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Video Answers If the Nissan Leaf Still Is a Credible Option Among EVs

No modern electric car presents air-cooled battery packs apart from the Lexus UX 300e. If the Nissan Leaf, Renault ZOE, and Dacia Spring came to your mind, remember that they are not modern. The Leaf and the ZOE are basically the same for about a decade, and the Spring inherited the same technology they use. All other manufacturers know that air-cooled battery packs do not last as much as they could. That said, is there still room for the Nissan Leaf? Jack Scarlett made this question in an Electroheads video and presented an interesting perspective.
Nissan Leaf 15 photos
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Beginning with an overview of what the Leaf once was, the youtuber shows what a meaningful change it was for electric vehicles. Before the Leaf was presented, all people had to buy in the UK, India, and a few other markets was the G-Wiz, another name for the REVAi. This tiny electric vehicle was crampy, uncomfortable, and had a meager range. Nissan changed that by giving customers the option of a real car since December 2010.

Eleven years later, it is pretty much the same vehicle despite its second generation, presented in 2017. The styling is a lot different, but the underpinnings have just been slightly improved. According to Scarlett, that is easy to perceive while driving it. The interior feels dated, the performance is not impressive, the range is disappointing, and the price is not as competitive as it should be.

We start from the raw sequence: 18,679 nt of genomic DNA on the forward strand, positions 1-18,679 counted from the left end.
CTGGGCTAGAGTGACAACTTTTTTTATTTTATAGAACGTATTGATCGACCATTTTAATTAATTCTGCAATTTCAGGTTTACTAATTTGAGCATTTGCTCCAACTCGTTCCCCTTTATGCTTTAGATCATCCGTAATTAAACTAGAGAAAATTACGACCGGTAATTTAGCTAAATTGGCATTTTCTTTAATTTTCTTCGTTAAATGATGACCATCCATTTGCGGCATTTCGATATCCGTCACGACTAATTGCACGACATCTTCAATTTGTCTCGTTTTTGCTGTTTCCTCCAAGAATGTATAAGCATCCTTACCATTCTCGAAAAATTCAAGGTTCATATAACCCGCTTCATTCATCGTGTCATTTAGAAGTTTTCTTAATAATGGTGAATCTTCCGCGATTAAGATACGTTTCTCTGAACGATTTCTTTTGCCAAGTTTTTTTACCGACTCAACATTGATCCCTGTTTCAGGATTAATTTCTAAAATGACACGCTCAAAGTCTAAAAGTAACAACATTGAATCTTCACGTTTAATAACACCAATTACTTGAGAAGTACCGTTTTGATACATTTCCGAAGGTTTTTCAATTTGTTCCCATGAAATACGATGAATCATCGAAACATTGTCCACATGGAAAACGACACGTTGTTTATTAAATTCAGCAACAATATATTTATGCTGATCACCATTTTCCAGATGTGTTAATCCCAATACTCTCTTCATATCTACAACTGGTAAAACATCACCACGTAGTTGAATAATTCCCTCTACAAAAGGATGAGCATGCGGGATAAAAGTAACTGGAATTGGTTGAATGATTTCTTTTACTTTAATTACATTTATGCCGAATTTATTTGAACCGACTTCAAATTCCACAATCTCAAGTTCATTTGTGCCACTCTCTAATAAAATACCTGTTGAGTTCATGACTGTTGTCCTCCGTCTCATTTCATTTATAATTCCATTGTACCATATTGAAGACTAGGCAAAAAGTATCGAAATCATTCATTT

Scarlett did not bring up that battery pack replacements for the Leaf are frequently more expensive than the cars when we are speaking about used ones. In the Virgin Islands, Nissan charges $35,000 for a new battery pack, making it even more expensive than a new vehicle. That makes owners put up with a battery pack with a significantly reduced range or just sell their EVs to the junkyard.

What the youtuber presented in such an adverse scenario for the Leaf is that it challenges its owner to drive more frugally. That can make living with it a fun experience in a peculiar way. The issue is that it may not be enough to compete with vehicles that offer more range or are just more affordable.

With the Ariya about to reach dealerships, Scarlett hopes that Nissan will have time to give the Leaf a refresh, but that is very unlikely. Most buyers now prefer crossovers and SUVs instead of C-segment hatchbacks. Nissan knows that pretty well, thanks to the Qashqai. In other words, the Ariya is very likely the vehicle that will put the Leaf to rest. For a car that served so well its purpose to promote electric mobility, it would be an honorable discharge.

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